The war on illegal anglers gathered further momentum this week after the Environment Agency launched their latest crime fighting assault on the banks of UK’s most popular river.
Angling Times joined the team from Operation Mercury - an initiative which has been setup to crackdown on illegal fish removal and rod licence evasion on the River Trent in response to an increase in fish related crime on the waterway.
The action is part of the agency’s nationwide initiative called ‘Project Trespass’ which has seen similar crackdowns on other UK rivers such as the revolutionary ‘Operation Stone’ on the River Severn.
Both teams have already been dubbed a huge success with dozens of anglers already reported and awaiting prosecution including at least six anglers caught fishing illegally during our visit.
Joel Rawlinson, an Environment Agency, Fisheries Technical Specialist who has been working with the patrol unit on the Trent in Nottinghamshire, is well aware of the importance of the project: “Fishing on the Trent is booming at the moment with fish stocks at an all-time high so it makes it all the more important to protect what we have.
“It also has a deterrent aspect as anglers see us and know that in the future they can’t get away with fishing without a licence; in fact we have already seen an increase in licence sales since we began the operation” he said.
Patrols have been running up to four times a week on the river including night raids to catch out poachers operating under the cover of darkness.
The boat used by officers is a powerful 150 BHP rib which can reach speeds up to 60 knots, giving the crew the ability to cover large areas quickly as well as providing the element of surprise. It is manned by three of the EA’s enforcement officers who receive the same training as the police and are fully loaded with cuffs, batons and protective clothing. All the men are connected up so they can communicate with not only each other but other EA officers elsewhere as well as their base: “By being connected we can work far more efficiently and increase time spent actually checking licences,” Joel continued.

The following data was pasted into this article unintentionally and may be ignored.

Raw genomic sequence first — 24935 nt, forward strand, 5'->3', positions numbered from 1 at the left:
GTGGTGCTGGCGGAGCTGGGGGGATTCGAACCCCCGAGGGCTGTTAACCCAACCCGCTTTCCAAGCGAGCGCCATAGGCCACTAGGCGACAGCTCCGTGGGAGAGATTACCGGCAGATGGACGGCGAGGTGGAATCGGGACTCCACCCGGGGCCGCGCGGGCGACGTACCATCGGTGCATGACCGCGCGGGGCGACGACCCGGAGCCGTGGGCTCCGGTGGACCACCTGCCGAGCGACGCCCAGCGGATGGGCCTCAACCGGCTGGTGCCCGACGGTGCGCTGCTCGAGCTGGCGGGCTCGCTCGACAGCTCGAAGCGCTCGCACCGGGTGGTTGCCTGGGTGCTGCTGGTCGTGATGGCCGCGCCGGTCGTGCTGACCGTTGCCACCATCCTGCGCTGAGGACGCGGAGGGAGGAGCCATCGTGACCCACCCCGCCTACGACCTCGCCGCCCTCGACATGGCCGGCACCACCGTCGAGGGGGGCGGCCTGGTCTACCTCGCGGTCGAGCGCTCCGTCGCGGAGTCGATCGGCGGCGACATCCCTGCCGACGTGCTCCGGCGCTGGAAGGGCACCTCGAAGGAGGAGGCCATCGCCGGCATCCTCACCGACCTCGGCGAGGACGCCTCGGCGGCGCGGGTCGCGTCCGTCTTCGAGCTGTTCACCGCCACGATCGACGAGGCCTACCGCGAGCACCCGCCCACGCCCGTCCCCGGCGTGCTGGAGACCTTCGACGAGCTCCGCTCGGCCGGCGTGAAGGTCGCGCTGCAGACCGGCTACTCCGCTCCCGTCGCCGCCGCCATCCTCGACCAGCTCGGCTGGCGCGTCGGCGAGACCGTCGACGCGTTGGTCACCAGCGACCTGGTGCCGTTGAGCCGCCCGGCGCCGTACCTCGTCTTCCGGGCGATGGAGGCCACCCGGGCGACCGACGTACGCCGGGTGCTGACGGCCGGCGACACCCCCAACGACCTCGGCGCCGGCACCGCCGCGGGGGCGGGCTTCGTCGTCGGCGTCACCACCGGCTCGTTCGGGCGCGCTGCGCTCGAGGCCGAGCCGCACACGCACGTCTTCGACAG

“We have a code so we can call the police and receive an instant response when required, for example if someone threatens us with a weapon and we also have a 24 hour translator service so we can communicate with any non-English speaking foreign anglers more effectively. “
So far anglers on the bank have taken the patrols positively with clubs and individuals even helping out with operations by providing intelligence and reporting sightings of any anglers taking fish.
Environment Agency officers have been working with clubs around the area to help us determine when and who is committing offences and what areas have the higher concentration of possible illegal anglers.
It’s not just the EA ramping up efforts to stop illegal angling though, as Nottinghamshire Police are also helping the agency to clamp down by posting messages on their social media pages after officers received an increase in the number of calls from the public about fish crime this year. DCI Caroline Racher, Rural Crime Lead Nottinghamshire Police said: “It is important to appreciate that fish theft is not simply victimless wildlife crime. Many fish that are stolen are worth thousands of pounds this impacts negatively on local businesses, livelihoods, and the angling community as a whole, as well as causing endless environmental damage.”
2014 on the Trent
River Trent Enforcement Figures 2014 (from April to date)
400 - the number of licence checks
50 - the amount of illegal anglers caught
12.5 - the percentage of anglers caught fishing illegally
EA enforcement nationwide in numbers
40,000 - licence checks this year to August
4.7% - evasion rate this year
80,000 - checks last year
3000 - prosecutions for illegal angling in 2013
£600,000 - the amount in fines paid by offenders in 2013
Anyone who suspects illegal fishing to be taking place should report the matter to the Environment Agency’s incident hotline, on 0800 807060.
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